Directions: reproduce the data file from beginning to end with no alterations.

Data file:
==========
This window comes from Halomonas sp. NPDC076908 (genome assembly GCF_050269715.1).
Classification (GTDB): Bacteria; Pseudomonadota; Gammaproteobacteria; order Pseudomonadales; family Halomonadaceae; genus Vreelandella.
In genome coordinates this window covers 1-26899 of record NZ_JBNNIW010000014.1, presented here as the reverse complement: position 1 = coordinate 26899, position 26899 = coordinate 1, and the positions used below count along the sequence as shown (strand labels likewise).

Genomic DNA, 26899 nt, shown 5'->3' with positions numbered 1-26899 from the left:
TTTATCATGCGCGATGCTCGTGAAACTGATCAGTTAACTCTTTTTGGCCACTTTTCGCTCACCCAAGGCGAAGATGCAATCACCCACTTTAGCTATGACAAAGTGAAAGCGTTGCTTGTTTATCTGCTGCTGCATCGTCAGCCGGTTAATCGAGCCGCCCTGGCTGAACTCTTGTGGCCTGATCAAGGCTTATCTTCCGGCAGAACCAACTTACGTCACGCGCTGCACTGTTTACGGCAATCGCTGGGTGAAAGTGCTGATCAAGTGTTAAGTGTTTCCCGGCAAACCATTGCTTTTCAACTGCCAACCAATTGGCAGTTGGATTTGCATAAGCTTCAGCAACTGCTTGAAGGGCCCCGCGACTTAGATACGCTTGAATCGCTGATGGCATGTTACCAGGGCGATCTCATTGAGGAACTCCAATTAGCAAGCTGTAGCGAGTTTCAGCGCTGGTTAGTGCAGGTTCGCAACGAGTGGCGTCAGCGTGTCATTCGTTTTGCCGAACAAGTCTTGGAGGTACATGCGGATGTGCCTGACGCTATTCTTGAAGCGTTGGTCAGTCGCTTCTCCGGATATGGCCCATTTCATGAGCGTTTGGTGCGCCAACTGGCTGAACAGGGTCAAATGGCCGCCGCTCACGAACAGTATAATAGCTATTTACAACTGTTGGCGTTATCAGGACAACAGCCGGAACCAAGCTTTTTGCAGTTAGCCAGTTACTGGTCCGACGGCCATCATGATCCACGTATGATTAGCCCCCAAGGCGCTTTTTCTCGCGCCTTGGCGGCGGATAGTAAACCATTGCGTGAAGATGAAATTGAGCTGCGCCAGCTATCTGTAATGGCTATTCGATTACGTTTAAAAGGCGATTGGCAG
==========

This window comes from Halomonas sp. NPDC076908 (genome assembly GCF_050269715.1).
Classification (GTDB): Bacteria; Pseudomonadota; Gammaproteobacteria; order Pseudomonadales; family Halomonadaceae; genus Vreelandella.
In genome coordinates this window covers 1-26899 of record NZ_JBNNIW010000014.1, presented here as the reverse complement: position 1 = coordinate 26899, position 26899 = coordinate 1, and the positions used below count along the sequence as shown (strand labels likewise).

Genomic DNA, 26899 nt, shown 5'->3' with positions numbered 1-26899 from the left:
TTTATCATGCGCGATGCTCGTGAAACTGATCAGTTAACTCTTTTTGGCCACTTTTCGCTCACCCAAGGCGAAGATGCAATCACCCACTTTAGCTATGACAAAGTGAAAGCGTTGCTTGTTTATCTGCTGCTGCATCGTCAGCCGGTTAATCGAGCCGCCCTGGCTGAACTCTTGTGGCCTGATCAAGGCTTATCTTCCGGCAGAACCAACTTACGTCACGCGCTGCACTGTTTACGGCAATCGCTGGGTGAAAGTGCTGATCAAGTGTTAAGTGTTTCCCGGCAAACCATTGCTTTTCAACTGCCAACCAATTGGCAGTTGGATTTGCATAAGCTTCAGCAACTGCTTGAAGGGCCCCGCGACTTAGATACGCTTGAATCGCTGATGGCATGTTACCAGGGCGATCTCATTGAGGAACTCCAATTAGCAAGCTGTAGCGAGTTTCAGCGCTGGTTAGTGCAGGTTCGCAACGAGTGGCGTCAGCGTGTCATTCGTTTTGCCGAACAAGTCTTGGAGGTACATGCGGATGTGCCTGACGCTATTCTTGAAGCGTTGGTCAGTCGCTTCTCCGGATATGGCCCATTTCATGAGCGTTTGGTGCGCCAACTGGCTGAACAGGGTCAAATGGCCGCCGCTCACGAACAGTATAATAGCTATTTACAACTGTTGGCGTTATCAGGACAACAGCCGGAACCAAGCTTTTTGCAGTTAGCCAGTTACTGGTCCGACGGCCATCATGATCCACGTATGATTAGCCCCCAAGGCGCTTTTTCTCGCGCCTTGGCGGCGGATAGTAAACCATTGCGTGAAGATGAAATTGAGCTGCGCCAGCTATCTGTAATGGCTATTCGATTACGTTTAAAAGGCGATTGGCAG